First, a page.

The Adventures of Huckleberry Finn Short Summary
- Date:Jul 13, 2019
- Category:The Adventures of Huckleberry Finn
This novel is authored by Mark Twain and was published in 1884 in the UK and 1885 in the United States. This is a book novel set within a society in southern antebellum that went extinct over 20 years before the publication of the work.
A Synopsis of the Story
The novel starts with Huck Finn introducing himself and giving an insinuation that he became rich from a previous adventure with Tom Sawyer, and that his family took Sawyer into their home in order to reform him. In the rebellion of his parents, Huck escapes at night to be part of Sawyer’s gang pretending to be pirates and robbers.
At one time, Huck catches wind that Pap Finn, his father is back in town. However, the Huck is concerned about his father’s intentions due to his bad behavior in the past. Pap tries to persuade him to stop attending school, but he refuses. It is then that Pap kidnaps him and takes him to a small cabin across the Mississippi.
In the wilderness, Pap constantly mistreats Huck. One day Huck decides he has had enough and escapes downwards along the Mississippi. He lands close to Jackson’s island whereby he meets Jim, Miss Watson’s servant. Jim has escaped in fear of being sold along the river.
Upon discovering an impending search at Jackson’s island, Jim and Huck flee down the river. Jim intends to make his way to the free states, but Huck believes he is going against religion and society. The struggle between Huck’s perspective on slavery and Jim’s search for freedom becomes a major theme.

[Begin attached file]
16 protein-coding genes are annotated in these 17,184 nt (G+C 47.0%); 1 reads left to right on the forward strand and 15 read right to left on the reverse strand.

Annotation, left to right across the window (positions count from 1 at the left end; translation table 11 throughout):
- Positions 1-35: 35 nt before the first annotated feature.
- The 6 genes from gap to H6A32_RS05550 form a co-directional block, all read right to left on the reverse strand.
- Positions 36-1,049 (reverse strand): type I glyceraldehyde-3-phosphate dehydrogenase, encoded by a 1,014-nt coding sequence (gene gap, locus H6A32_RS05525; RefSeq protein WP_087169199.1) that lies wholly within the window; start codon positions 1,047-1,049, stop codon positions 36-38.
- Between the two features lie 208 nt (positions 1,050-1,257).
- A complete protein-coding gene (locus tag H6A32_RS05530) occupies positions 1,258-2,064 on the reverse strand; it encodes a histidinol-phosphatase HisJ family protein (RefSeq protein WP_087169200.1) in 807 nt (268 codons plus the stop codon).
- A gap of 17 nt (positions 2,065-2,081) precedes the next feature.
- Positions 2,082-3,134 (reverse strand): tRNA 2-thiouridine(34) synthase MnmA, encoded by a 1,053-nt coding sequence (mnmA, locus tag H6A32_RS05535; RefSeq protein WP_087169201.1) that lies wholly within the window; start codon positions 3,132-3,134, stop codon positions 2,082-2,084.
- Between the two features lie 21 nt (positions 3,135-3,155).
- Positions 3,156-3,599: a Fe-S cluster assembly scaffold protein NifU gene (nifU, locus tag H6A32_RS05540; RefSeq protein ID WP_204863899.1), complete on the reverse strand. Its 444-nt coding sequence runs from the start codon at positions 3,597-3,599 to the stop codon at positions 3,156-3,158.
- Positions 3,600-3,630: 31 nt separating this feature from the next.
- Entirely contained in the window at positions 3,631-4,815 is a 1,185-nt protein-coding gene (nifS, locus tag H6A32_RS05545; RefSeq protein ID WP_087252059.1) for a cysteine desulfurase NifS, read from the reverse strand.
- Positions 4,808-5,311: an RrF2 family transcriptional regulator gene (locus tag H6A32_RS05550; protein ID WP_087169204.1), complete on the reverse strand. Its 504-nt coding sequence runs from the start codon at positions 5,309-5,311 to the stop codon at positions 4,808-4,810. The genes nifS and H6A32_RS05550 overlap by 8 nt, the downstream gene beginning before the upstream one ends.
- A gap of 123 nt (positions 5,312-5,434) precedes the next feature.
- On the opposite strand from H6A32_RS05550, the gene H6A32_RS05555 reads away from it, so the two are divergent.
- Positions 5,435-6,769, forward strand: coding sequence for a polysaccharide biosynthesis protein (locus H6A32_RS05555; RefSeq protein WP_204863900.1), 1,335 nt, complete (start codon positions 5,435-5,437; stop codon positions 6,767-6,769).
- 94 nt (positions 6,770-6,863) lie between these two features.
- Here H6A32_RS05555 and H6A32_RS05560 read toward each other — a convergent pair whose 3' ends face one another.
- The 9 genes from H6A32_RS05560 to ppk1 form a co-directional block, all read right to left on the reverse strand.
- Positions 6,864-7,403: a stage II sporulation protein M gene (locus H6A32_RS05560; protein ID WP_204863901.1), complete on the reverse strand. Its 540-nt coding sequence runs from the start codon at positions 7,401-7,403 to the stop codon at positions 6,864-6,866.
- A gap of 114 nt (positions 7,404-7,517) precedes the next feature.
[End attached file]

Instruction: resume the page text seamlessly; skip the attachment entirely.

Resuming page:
During their journey along the river, they encounter various characters that interrupt them. The only time they felt safe was when they were drifting on the raft. Suddenly, the Duke and the King seize them and use them to perform scams in various towns. However, one of their scamming plots backfire, and a frenzy erupts allowing Jim and Huck to flee.
The Duke and the King soon join them but end up betraying the boys by selling Jim to the Phelps as a slave. When Huck goes to save Jim, the Phelps thinks he is their nephew Tom Sawyer, and Huck plays along. Later, Tom arrives, but Huck convinces him to take the role of Sid, his brother. They hatch an escape plan that backfires, leading to Jim’s recapture. Back at the farm, Tom explains everything to the Phelps, and they realize that Jim had been set free in the late miss Watson’s will. The novel ends with Huck contemplating his next adventure away from society.